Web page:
Beechwood Boulevard (Greenfield) Bridge to Be Replaced
The first public meeting was held on January 16 outlining the City’s plans to replace the concrete-arch bridge, connecting Greenfield Avenue with Schenley Park, with a steel arch. The Beechwood Boulevard Bridge, also called the Greenfield Bridge, was designed in 1921-23 by Charles M. Reppert, chief engineer, and Stanley L. Roush, architect. It was altered in 1980, and much of the decoration on the once-ornate bridge, including a grand series of sculpted lamp standards and urns, was removed.
The City plans to keep and restore the entrance pylons and remaining parapets and urns alongside the abutments. Furthermore, the City is going to replicate the original parapets and urns across the new structure. To the people crossing the bridge on Beechwood Boulevard and Greenfield Road, the replacement bridge will look more historically accurate than the current structure (after its 1980 rehabilitation).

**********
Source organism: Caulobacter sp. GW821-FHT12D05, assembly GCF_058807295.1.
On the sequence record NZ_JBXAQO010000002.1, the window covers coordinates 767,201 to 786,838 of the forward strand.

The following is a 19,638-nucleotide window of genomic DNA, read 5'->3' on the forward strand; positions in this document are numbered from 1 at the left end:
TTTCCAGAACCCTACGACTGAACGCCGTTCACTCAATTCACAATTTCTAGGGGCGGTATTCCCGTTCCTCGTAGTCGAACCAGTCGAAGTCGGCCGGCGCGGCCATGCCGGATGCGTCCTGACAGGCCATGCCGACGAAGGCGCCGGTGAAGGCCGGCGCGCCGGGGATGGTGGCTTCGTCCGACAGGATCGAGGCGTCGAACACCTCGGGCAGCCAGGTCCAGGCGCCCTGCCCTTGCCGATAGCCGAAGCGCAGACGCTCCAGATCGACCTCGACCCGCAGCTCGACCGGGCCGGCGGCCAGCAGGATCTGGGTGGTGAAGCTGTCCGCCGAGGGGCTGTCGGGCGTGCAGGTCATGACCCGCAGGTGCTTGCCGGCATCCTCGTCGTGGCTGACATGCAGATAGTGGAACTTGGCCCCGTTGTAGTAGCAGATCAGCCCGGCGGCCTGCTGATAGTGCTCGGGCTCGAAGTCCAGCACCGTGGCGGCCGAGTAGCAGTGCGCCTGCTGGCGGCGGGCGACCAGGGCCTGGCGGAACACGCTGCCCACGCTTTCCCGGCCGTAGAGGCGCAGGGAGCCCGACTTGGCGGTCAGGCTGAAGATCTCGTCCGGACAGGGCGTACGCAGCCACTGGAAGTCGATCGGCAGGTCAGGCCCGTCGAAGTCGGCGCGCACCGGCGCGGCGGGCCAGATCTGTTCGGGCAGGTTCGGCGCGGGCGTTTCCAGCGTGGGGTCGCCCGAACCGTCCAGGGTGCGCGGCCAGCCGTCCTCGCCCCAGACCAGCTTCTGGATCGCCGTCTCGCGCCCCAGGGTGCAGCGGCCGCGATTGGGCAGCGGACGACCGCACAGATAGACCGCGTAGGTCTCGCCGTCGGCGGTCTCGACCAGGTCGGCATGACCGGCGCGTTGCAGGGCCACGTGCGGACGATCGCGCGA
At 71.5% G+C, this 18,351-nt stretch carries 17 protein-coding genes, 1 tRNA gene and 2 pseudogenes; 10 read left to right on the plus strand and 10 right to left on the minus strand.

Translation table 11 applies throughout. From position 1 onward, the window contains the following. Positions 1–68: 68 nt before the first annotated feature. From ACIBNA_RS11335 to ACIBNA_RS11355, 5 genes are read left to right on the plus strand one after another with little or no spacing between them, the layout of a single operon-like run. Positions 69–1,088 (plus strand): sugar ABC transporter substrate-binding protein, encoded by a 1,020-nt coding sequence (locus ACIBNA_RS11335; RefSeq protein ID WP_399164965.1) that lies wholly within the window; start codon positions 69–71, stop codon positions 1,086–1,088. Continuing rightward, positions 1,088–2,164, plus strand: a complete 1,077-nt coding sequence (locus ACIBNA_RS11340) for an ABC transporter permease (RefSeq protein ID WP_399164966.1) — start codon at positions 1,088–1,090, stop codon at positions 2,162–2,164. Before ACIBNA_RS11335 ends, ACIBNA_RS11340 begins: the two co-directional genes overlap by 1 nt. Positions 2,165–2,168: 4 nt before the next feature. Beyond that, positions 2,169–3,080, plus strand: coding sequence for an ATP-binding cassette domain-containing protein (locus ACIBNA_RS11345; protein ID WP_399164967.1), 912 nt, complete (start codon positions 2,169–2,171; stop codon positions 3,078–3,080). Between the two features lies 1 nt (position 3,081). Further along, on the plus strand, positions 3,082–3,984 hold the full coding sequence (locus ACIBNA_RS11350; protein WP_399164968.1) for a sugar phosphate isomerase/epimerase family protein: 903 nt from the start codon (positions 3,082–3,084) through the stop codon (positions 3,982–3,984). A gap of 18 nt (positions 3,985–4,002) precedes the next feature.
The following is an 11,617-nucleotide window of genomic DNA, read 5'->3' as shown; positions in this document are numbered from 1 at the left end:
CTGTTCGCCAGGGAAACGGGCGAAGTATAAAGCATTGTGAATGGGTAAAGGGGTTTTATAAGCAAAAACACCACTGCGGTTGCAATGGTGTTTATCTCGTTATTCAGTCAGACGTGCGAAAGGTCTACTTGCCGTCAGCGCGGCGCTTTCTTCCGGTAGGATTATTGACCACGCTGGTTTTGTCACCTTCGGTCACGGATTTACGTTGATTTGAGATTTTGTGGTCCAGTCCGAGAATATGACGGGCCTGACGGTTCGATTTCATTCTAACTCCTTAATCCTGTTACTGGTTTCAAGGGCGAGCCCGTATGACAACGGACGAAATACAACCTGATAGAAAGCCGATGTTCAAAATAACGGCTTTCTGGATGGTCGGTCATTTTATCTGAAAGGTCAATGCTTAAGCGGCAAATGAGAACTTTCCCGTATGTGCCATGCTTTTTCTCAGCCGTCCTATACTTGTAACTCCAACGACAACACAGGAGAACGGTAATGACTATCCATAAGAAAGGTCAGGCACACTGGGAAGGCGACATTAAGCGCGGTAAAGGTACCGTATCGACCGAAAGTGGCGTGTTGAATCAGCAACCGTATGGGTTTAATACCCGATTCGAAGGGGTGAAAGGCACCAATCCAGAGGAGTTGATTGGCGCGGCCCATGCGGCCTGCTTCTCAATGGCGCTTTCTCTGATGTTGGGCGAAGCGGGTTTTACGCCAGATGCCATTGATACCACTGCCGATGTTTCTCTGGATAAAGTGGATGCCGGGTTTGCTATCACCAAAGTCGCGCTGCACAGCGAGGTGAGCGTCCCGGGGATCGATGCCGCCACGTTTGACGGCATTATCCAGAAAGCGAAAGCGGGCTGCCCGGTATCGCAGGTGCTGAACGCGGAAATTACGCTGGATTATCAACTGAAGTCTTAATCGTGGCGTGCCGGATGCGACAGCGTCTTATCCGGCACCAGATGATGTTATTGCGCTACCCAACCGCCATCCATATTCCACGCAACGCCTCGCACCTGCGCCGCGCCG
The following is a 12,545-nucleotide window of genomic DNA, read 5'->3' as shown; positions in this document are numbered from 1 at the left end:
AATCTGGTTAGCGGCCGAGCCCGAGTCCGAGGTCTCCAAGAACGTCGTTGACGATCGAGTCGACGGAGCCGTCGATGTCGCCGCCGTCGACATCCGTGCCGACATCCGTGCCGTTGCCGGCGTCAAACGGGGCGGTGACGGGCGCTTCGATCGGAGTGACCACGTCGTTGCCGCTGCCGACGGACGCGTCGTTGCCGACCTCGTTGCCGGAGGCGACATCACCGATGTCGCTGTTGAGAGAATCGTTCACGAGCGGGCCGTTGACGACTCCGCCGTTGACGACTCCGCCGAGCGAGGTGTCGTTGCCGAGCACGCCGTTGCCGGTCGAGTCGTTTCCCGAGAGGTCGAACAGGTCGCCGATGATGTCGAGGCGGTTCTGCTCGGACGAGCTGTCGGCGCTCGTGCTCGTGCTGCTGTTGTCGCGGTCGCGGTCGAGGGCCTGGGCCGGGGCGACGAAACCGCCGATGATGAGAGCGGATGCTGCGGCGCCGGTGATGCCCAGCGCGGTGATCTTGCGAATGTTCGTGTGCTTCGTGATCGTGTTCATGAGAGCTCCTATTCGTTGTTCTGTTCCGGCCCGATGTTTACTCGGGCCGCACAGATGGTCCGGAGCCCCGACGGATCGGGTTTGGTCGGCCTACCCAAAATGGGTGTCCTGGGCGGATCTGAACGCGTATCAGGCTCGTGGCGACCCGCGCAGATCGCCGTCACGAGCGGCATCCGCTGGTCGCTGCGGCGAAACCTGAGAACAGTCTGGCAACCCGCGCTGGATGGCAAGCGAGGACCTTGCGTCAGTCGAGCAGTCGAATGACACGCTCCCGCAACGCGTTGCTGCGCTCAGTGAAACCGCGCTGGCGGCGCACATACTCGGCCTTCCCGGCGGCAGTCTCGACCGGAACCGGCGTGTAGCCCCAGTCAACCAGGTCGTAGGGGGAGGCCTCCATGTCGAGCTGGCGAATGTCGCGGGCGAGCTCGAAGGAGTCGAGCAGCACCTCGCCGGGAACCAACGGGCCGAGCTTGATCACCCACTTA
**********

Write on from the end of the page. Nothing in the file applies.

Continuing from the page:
In the 1910s and 1920s, seven ‘City Beautiful’ open-spandrel concrete arch bridges were constructed by the City of Pittsburgh: McArdle Roadway, Murray Avenue, Beechwood Boulevard, Baum Boulevard, Heth’s Run, Larimer Avenue, and Meadow Avenue. With the upcoming replacement of the Beechwood Boulevard Bridge and the Heth’s Run Bridge, only the Larimer Avenue Bridge and part of the Meadow Avenue Bridge will remain. (A new steel bridge was constructed on the Meadow Avenue Bridge’s original concrete arch ring).
The Beechwood Boulevard (Greenfield) Bridge is featured in Pittsburgh’s Bridges: Architecture and Engineering, by Walter C. Kidney (PHLF 1999). Click here for details and scroll down to “Hardcover books.”